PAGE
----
Happy National Moth Week! From July 18 to 26, scientists all around the globe encourage everyone to become a citizen scientist and geek out about moths.
In Illinois, there are about 2,000 species of moths and butterflies in insect Order Lepidoptera. Of those 2,000, 1,850 species are moths. They are one of the largest groups of pollinators, helping in native seed and crop production. Moths also signal a healthy ecosystem.
Many species of moths require a specific host plant for their caterpillars to eat and grow. If you see a diverse range of moth species, that means the habitat is also diverse in plant life. Plus, moths play a key role in the food chain. Birds, bats, frogs, spiders and so many more animals eat adult moths and caterpillars.
Even with all these benefits, moths still get less attention than butterflies. Therefore, collecting information about our local moths can really make an impact! Here's how you can be a moth scientist.
Turn on a light
To see moths, it can be as easy as turning on your porch light. Scientist are not sure why some moths are attracted to light and different waves of light. If you want to take your research center to the next level consider these steps:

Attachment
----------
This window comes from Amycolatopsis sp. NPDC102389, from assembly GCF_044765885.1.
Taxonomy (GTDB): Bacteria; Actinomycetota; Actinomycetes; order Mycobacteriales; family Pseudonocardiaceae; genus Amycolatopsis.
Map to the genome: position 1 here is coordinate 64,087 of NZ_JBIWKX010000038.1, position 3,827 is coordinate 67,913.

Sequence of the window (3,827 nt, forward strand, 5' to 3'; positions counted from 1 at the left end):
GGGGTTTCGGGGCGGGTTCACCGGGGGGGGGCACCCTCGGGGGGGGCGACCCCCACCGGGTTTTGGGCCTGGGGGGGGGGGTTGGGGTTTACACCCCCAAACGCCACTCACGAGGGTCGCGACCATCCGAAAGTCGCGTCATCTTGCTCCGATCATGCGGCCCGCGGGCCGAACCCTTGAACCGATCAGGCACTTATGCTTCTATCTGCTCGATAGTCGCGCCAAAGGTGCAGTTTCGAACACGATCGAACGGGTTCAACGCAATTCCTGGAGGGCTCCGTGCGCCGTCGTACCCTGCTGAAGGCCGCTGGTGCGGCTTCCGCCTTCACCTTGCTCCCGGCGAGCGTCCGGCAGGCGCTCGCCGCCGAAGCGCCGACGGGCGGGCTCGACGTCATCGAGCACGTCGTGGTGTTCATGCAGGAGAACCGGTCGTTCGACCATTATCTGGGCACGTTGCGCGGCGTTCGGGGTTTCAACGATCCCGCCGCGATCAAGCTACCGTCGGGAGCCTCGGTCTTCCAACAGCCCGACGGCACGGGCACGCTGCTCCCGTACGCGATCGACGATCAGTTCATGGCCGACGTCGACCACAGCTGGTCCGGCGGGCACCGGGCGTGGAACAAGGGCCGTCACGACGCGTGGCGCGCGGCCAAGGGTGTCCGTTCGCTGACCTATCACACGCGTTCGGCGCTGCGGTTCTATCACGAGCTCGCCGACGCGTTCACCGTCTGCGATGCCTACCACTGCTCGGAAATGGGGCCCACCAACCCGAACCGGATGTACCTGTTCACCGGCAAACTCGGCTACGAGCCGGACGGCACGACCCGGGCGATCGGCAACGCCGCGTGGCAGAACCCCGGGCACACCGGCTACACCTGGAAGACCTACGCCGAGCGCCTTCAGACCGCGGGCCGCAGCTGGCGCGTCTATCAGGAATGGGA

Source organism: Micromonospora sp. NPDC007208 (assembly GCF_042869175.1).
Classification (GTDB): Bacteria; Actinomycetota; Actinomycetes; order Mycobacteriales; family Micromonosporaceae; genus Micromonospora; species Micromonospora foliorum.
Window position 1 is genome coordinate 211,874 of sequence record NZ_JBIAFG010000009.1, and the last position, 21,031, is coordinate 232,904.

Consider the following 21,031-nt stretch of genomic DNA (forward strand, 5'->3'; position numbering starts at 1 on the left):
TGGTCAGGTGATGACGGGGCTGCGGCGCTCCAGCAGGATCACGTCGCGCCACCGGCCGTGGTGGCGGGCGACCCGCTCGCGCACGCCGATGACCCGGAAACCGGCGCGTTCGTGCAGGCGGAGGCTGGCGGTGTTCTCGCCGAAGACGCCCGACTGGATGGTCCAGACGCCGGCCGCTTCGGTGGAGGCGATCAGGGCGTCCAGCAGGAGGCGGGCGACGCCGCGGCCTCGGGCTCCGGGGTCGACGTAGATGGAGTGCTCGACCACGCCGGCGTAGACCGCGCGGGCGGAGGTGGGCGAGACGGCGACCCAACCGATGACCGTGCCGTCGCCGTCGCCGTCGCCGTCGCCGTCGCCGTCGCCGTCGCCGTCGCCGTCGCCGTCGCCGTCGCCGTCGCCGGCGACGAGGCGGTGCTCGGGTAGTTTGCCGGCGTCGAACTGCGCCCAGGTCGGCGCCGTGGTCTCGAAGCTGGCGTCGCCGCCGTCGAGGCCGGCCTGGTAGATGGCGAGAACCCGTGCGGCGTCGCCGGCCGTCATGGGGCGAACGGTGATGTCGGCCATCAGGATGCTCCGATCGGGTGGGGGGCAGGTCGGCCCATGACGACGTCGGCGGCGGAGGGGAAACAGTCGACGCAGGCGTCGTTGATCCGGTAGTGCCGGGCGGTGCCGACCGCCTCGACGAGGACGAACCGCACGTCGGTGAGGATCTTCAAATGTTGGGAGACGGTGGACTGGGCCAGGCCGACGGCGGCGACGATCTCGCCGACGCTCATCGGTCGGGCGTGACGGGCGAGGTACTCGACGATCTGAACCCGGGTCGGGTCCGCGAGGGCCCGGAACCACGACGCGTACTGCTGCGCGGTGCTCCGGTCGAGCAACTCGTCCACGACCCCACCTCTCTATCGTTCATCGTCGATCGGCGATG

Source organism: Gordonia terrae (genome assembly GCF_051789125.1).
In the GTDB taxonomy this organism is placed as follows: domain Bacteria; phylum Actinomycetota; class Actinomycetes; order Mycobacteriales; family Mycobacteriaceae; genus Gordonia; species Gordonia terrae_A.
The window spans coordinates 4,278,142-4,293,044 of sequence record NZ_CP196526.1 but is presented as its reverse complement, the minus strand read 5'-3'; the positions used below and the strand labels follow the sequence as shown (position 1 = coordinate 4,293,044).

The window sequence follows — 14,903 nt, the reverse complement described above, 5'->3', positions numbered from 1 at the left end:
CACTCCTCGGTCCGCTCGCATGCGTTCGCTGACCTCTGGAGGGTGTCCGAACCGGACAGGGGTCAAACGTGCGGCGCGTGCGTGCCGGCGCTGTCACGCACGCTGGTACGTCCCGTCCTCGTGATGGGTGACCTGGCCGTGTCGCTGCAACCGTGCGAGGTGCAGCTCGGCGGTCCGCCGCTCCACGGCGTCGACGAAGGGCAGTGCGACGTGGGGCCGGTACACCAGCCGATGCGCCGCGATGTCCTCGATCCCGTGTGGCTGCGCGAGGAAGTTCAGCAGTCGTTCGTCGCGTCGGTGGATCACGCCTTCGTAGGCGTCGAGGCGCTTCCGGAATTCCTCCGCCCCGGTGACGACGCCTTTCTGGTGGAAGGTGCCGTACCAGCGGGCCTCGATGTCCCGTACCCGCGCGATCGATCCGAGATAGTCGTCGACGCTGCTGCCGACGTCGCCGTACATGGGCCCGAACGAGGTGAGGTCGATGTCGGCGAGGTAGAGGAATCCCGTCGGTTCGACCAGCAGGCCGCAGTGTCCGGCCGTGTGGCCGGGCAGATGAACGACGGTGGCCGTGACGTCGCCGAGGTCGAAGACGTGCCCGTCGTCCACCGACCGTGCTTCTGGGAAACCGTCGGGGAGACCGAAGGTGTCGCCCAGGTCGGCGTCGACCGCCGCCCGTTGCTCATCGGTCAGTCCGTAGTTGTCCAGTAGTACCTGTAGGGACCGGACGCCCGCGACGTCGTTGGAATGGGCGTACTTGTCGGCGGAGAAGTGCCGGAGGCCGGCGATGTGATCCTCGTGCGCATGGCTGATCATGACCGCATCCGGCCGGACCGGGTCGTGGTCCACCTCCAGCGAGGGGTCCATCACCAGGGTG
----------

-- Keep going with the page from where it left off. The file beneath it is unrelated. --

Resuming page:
Set up a sheet: This will be the landing pad for your new moth friends. Hang a white bedding sheet along a clothesline. Have part of the sheet laying on the ground, so you are careful not to step on any moths. Use binder clips or chip clips to secure the sheet on the line.
Use a light to shine bright: Any light will work, from a battery-powered lantern to ordering a specialized mercury vapor light. The broader spectrum of light will increase the number of moths attracted. We used a UV light.
Sit back and wait: Different species of moths are active at different parts of the night and in different seasons. Numbers tend to peak from just after dark to 1 a.m. Check during the twilight hour of dawn to see if anyone stuck around for a good picture!
There are tons of different shapes, sizes and colors of moths! Don’t be shy — get an up-close look by putting your moth in a container for closer viewing.
Borrow field guides from the library, such as the "Peterson Field Guide to Moths of Northeastern North America." You can also use your phone to help identify by downloading the Seek and iNaturalist apps. Seek is an app that uses your camera to scan the moth and try to find a close match of species. You can post to iNaturalist to add to the citizen scientist projects and have the community of users help you ID your moth.
Make sure to release your new friend when you are done observing.
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